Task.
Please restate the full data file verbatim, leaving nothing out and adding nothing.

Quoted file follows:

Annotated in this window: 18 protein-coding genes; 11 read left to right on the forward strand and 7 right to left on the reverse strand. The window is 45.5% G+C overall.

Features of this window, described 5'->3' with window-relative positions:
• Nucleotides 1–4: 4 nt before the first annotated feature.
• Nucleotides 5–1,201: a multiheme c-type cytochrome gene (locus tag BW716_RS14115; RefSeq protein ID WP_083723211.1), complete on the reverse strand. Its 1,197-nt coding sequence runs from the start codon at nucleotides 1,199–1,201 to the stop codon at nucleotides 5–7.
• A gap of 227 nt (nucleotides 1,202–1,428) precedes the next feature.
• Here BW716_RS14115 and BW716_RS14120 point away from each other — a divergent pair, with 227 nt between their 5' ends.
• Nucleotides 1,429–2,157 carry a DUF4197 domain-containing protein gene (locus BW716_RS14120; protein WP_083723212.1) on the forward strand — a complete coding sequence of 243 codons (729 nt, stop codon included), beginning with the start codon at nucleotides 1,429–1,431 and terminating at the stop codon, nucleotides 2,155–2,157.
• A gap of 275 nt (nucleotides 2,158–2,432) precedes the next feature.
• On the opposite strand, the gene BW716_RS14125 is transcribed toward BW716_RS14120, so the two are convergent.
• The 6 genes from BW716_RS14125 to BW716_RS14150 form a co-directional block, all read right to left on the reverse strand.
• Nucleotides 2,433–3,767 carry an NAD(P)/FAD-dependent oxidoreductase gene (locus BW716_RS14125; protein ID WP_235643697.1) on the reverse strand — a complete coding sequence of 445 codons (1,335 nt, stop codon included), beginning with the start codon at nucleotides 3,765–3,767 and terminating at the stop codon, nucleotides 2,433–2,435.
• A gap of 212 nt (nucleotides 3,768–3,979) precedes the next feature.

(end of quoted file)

Annotated in this window: 18 protein-coding genes; 11 read left to right on the forward strand and 7 right to left on the reverse strand. The window is 45.5% G+C overall.

Features of this window, described 5'->3' with window-relative positions:
• Nucleotides 1–4: 4 nt before the first annotated feature.
• Nucleotides 5–1,201: a multiheme c-type cytochrome gene (locus tag BW716_RS14115; RefSeq protein ID WP_083723211.1), complete on the reverse strand. Its 1,197-nt coding sequence runs from the start codon at nucleotides 1,199–1,201 to the stop codon at nucleotides 5–7.
• A gap of 227 nt (nucleotides 1,202–1,428) precedes the next feature.
• Here BW716_RS14115 and BW716_RS14120 point away from each other — a divergent pair, with 227 nt between their 5' ends.
• Nucleotides 1,429–2,157 carry a DUF4197 domain-containing protein gene (locus BW716_RS14120; protein WP_083723212.1) on the forward strand — a complete coding sequence of 243 codons (729 nt, stop codon included), beginning with the start codon at nucleotides 1,429–1,431 and terminating at the stop codon, nucleotides 2,155–2,157.
• A gap of 275 nt (nucleotides 2,158–2,432) precedes the next feature.
• On the opposite strand, the gene BW716_RS14125 is transcribed toward BW716_RS14120, so the two are convergent.
• The 6 genes from BW716_RS14125 to BW716_RS14150 form a co-directional block, all read right to left on the reverse strand.
• Nucleotides 2,433–3,767 carry an NAD(P)/FAD-dependent oxidoreductase gene (locus BW716_RS14125; protein ID WP_235643697.1) on the reverse strand — a complete coding sequence of 445 codons (1,335 nt, stop codon included), beginning with the start codon at nucleotides 3,765–3,767 and terminating at the stop codon, nucleotides 2,433–2,435.
• A gap of 212 nt (nucleotides 3,768–3,979) precedes the next feature.